Peak light absorption of methylene blue is 668 nm, very close to the strong red light absorption by deoxyhemoglobin (HHb), resulting in a higher R value and mimicking deoxyhemoglobin (HHb) 25). Hence, administration of methylene blue into the blood stream can falsely reduce SpO2 readings. In human volunteers with normal baseline SpO2 (≥97%), a profound drop in SpO2 occurred following intravenous administration of 5 mL of 1% methylene blue with a median nadir SpO2 of 65% although there was a wide range in SpO2 reduction among the subjects 26). Indocyanine green and indigo carmine do not have as great absorption for red light. This is consistent with the finding that intravenous injection of indocyanine green had only a minor decrease of ∼3–4% in SpO2 using a finger probe and intravenous injection of indigo carmine resulted in little or no change in SpO2 27).

Inherited forms of abnormal hemoglobin

Uncommon Hb variants have been reported to cause spuriously decreased SpO2 readings, including Hb Lansing 28), Hb Bonn 29), Hb Koln 30), Hb Hammersmith 31), and Hb Cheverly 32). Sarikonda et al. 33) reported a father and daughter with SpO2 readings that were more than 10% lower than SaO2 measurements due to an abnormal Hb variant (Hb Lansing) which accounted for ∼11% of their total Hb. Assessment of oxygen affinity was normal, suggesting that interference of absorbance of red and/or near-infrared light by the abnormal Hb accounted for the spurious reduction in SpO2 34). A father and son were reported to have falsely low SpO2 due to mutation of the ALPHA-Hb gene in which resulted in a histidine-to-aspartatic acid substitution (Hb Bonn) 35). Hb Bonn was found to have a peak absorption at 668 nm (same as methylene blue), very close to the red light wavelength of 660 nm 36). Hence, in the context of R, Hb Bonn causes an enhanced red light absorption, resulting in an elevated R value and lower SpO2 measurement; in other words, Hb Bonn behaves like deoxyhemoglobin (HHb) and methylene blue. Similarly, Hb Cheverly spectra showed that the red light absorbance for this abnormal Hb was greater than for HbA 37). Absorption spectra for both O2Hb and HHb for a patient with 5.4% Hb Koln found red light absorbance was greater for Hb Koln than for HbA, indicating that R would be biased positively, falsely lowering SpO2 38).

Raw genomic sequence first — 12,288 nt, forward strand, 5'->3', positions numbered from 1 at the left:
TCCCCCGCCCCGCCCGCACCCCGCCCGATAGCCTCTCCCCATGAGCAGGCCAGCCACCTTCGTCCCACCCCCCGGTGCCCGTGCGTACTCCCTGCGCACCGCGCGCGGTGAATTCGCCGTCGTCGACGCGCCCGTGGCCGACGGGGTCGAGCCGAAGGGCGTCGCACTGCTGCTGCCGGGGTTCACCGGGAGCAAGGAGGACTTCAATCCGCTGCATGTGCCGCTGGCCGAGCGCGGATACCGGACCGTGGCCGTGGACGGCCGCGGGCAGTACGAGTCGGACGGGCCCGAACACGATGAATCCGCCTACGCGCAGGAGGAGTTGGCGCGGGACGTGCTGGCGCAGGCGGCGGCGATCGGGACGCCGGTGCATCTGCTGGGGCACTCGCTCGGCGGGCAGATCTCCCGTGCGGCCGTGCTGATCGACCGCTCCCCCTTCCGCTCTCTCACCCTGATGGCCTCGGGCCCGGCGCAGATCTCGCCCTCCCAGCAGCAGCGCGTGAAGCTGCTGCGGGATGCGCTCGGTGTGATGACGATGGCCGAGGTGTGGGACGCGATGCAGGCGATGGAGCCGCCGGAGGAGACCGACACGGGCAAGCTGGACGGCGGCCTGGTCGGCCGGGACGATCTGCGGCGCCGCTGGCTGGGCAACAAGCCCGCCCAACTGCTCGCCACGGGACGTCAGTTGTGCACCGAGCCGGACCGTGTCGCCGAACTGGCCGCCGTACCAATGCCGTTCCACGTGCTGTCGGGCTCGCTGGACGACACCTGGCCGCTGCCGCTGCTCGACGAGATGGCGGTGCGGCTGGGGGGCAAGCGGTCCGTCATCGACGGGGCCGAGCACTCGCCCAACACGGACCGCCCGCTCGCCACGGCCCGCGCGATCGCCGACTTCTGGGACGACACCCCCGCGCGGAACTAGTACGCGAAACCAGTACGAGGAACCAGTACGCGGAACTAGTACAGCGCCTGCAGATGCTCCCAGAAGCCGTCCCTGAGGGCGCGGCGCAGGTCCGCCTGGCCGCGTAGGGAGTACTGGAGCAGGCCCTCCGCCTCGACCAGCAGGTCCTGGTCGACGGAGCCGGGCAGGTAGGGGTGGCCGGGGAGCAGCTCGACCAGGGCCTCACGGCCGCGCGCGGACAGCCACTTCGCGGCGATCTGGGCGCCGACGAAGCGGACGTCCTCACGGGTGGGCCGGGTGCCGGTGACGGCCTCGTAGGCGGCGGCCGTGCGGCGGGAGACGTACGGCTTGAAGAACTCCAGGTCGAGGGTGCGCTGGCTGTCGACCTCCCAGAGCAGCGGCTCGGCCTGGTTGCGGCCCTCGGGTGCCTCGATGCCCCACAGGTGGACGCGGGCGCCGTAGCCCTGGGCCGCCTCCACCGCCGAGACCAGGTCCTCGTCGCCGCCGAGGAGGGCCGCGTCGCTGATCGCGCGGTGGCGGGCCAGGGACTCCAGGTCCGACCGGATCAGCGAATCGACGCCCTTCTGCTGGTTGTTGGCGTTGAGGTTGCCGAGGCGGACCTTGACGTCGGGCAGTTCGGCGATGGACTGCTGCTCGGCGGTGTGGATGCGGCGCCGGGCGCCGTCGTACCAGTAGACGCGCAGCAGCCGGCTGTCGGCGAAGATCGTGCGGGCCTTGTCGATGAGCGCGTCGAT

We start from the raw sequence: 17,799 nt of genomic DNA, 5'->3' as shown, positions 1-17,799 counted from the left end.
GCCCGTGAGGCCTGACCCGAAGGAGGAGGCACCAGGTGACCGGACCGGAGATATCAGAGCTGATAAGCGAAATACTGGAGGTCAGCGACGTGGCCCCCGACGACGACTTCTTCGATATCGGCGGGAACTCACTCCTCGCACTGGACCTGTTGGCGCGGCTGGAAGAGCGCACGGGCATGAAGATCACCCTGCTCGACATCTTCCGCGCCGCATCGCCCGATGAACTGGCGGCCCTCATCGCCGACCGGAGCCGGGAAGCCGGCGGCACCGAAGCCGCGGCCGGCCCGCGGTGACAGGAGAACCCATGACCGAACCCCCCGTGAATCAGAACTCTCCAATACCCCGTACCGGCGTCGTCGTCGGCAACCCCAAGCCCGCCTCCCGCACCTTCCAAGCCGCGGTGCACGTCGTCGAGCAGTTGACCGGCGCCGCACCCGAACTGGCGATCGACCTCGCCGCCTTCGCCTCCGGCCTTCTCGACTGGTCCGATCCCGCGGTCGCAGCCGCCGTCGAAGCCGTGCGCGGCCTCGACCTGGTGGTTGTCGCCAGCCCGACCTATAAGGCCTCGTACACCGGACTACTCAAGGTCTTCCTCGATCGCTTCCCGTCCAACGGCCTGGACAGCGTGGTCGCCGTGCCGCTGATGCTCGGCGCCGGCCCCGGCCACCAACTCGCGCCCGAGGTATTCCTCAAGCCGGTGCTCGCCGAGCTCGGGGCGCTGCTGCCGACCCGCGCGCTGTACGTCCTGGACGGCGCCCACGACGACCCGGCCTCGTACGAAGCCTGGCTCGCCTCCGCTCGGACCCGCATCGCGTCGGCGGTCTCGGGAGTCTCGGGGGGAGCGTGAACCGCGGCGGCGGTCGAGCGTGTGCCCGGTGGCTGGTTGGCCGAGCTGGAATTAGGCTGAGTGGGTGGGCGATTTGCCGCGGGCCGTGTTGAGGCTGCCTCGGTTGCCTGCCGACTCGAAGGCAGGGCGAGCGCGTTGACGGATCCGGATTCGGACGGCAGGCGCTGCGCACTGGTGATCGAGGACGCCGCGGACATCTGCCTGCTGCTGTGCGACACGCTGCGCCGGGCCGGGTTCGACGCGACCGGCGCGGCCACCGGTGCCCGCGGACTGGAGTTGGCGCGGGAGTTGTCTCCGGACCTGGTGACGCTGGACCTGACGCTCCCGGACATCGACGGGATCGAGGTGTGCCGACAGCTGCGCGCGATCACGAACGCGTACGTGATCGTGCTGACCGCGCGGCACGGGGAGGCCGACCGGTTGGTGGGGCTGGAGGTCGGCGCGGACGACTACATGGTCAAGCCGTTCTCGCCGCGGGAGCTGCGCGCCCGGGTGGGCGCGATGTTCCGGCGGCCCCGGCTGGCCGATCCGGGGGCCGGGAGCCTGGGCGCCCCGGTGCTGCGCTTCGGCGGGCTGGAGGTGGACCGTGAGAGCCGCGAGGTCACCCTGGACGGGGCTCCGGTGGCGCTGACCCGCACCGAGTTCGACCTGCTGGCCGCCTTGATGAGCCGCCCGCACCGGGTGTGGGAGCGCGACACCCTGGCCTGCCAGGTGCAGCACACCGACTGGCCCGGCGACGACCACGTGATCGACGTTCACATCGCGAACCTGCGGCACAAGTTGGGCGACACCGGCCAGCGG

Fingernail polish

Earlier reports of pulse oximeters noted that fingernail polish, particularly black, blue, and green color, can lower SpO2 by up to 10% 39). More recent studies with newer models of pulse oximeters found that fingernail polish has only a minor effect on SpO2 readings; i.e., black and brown fingernail polish displayed the greatest reduction in the SpO2 reading but by an average decrease of ≤2% 40).

Severe anemia (with concomitant hypoxemia)

Theoretically, anemia should not have much effect on SpO2 readings since both oxyhemoglobin (O2Hb) and deoxyhemoglobin (HHb) would be proportionately affected. However, it has been observed that severe anemia can spuriously affect SpO2 41). Mechanistically, this is because scatter of visible and near-infrared light by human tissues is not accounted for by the simplified Beer–Lambert equation, which assumes a single, well-defined light path 42). This light scatter would be affected by the number of red blood cells; i.e., in anemia, there would be less light scatter whereas calibration curves are derived from healthy individuals without anemia. Thus, with change in Hb content, the pathlength for the transmitted red and near-infrared light would be altered, creating a bias in R and SpO2 readings.

In an experimental study of dogs, SpO2 was found to be an accurate representation of SaO2 readings down to a hematocrit range of 10–14%. When the hematocrit dropped below 10%, the accuracy of the pulse oximeter deteriorated, underestimating co-oximeter readings by an average of 5.4% 43). These findings were corroborated in a human study where in hypoxemic patients, the presence of anemia caused the SpO2 to further underestimate the SaO2 44). In contrast, for normoxic individuals, severe anemia had minimal impact on SpO2 values 45). While the mechanistic explanation for this phenomenon is complicated and beyond the scope of this review, it is important to emphasize that anemia per se does not cause a spuriously low SpO2 but rather causes the SpO2 to underestimate the SaO2 in patients with true hypoxemia, but has little impact on SpO2 measurements in normoxic individuals. Since SpO2 is underestimated in those with bona fide hypoxemia in the presence of severe anemia, this direction of error is fortuitous since earlier warning of hypoxemia by SpO2 measurements will result in more timely administration of supplemental oxygen.

Pulse oximeter uses